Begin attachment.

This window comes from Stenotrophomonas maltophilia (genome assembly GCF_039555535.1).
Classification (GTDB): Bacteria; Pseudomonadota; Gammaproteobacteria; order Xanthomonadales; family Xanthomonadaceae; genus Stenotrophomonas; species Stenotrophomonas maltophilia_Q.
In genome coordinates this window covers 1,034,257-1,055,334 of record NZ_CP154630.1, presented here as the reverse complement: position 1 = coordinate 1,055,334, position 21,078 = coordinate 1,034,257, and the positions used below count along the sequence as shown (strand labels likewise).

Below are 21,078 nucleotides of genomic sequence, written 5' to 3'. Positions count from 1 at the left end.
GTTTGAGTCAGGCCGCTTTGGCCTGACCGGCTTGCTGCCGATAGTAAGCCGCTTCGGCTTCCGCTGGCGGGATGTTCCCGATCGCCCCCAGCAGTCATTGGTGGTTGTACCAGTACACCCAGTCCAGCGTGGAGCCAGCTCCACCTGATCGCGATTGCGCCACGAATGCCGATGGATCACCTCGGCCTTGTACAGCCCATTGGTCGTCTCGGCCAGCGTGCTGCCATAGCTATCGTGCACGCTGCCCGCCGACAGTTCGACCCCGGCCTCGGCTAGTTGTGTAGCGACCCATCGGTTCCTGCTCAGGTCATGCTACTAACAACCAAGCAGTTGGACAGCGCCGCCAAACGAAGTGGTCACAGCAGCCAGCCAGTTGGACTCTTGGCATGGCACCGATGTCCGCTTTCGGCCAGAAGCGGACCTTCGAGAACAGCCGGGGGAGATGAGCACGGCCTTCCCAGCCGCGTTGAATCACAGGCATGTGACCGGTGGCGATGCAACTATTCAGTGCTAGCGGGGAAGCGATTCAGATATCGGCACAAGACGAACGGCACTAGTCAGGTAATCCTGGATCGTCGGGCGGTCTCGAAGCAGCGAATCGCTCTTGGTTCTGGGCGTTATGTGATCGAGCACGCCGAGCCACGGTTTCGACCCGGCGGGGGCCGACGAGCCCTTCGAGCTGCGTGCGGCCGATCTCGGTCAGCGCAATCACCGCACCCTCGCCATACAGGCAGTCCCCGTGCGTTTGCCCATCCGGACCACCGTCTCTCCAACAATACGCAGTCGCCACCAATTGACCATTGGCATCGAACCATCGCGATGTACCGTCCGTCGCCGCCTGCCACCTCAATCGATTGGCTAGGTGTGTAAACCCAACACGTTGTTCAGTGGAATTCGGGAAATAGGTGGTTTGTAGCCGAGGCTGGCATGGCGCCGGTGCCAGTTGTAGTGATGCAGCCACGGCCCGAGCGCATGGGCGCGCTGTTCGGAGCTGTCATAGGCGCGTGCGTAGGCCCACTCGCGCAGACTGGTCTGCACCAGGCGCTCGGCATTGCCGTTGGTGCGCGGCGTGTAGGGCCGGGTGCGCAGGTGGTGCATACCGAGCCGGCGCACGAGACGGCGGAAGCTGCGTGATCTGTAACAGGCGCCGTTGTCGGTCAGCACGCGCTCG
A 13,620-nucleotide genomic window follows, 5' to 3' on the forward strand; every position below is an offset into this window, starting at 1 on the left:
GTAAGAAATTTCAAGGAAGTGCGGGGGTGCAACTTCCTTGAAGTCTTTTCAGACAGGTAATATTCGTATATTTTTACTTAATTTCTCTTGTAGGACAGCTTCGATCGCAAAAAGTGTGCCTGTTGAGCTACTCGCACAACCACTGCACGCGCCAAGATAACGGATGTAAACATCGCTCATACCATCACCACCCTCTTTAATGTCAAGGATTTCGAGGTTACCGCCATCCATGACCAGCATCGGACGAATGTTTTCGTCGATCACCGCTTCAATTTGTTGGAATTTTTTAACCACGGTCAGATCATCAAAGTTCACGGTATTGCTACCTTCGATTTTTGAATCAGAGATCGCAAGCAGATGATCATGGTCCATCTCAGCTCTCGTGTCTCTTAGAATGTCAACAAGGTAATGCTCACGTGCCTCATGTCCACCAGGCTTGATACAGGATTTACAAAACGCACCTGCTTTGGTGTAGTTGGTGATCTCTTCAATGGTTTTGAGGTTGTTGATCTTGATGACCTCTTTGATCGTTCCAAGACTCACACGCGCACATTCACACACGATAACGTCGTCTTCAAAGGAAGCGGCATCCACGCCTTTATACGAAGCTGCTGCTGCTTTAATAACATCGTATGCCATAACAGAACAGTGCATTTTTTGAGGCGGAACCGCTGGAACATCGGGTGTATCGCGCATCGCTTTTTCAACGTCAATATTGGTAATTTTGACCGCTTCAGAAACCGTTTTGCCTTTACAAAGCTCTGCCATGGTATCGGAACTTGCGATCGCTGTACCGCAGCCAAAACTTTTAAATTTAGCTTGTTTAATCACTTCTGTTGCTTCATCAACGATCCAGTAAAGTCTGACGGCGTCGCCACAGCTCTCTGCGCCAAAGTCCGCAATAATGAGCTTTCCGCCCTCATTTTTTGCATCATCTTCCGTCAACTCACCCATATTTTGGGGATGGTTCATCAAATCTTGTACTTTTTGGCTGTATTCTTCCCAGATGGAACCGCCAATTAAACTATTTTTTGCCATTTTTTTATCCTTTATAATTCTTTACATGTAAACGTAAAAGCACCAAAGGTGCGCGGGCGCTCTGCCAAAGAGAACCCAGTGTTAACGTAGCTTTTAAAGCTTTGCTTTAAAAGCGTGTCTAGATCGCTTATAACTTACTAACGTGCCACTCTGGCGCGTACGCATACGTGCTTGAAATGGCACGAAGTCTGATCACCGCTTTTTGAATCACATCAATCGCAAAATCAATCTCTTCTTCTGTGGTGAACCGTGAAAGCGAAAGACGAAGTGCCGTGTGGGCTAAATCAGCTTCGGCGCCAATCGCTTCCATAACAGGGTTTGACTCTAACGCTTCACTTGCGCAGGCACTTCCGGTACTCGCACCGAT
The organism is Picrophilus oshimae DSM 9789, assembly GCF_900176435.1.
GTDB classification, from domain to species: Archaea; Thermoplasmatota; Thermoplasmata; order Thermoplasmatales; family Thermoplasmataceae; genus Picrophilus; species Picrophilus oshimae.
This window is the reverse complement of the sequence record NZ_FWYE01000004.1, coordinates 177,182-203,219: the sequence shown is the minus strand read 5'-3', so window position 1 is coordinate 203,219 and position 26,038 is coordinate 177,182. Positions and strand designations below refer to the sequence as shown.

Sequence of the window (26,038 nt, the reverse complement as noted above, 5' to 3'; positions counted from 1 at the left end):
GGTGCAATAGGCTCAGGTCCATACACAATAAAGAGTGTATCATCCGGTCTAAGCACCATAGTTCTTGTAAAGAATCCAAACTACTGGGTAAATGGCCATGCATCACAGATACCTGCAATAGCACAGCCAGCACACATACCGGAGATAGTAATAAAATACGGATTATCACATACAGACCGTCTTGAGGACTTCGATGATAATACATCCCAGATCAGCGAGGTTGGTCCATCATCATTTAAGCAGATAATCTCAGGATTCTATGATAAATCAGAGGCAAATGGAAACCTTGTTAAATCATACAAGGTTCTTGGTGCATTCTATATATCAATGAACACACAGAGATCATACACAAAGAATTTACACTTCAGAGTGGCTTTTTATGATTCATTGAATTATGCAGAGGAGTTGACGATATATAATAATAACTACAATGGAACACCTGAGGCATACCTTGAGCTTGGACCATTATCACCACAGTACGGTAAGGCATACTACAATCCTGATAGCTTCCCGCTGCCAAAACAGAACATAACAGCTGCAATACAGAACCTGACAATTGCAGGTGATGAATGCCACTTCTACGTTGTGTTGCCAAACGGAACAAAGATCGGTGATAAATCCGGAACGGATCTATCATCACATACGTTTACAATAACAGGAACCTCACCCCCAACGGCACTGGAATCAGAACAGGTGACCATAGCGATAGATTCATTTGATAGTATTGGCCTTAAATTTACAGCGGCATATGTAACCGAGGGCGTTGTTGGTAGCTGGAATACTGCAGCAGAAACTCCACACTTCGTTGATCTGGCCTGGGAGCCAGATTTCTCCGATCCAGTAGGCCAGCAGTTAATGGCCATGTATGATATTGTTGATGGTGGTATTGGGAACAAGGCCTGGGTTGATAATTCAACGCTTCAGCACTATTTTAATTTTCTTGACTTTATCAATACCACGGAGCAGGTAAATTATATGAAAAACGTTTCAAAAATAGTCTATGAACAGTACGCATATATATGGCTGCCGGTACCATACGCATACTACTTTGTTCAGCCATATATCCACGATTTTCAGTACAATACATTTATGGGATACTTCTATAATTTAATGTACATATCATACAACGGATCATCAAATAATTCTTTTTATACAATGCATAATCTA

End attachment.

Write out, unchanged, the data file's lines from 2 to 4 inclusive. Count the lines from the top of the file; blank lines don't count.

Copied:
Classification (GTDB): Bacteria; Pseudomonadota; Gammaproteobacteria; order Xanthomonadales; family Xanthomonadaceae; genus Stenotrophomonas; species Stenotrophomonas maltophilia_Q.
In genome coordinates this window covers 1,034,257-1,055,334 of record NZ_CP154630.1, presented here as the reverse complement: position 1 = coordinate 1,055,334, position 21,078 = coordinate 1,034,257, and the positions used below count along the sequence as shown (strand labels likewise).

Below are 21,078 nucleotides of genomic sequence, written 5' to 3'. Positions count from 1 at the left end.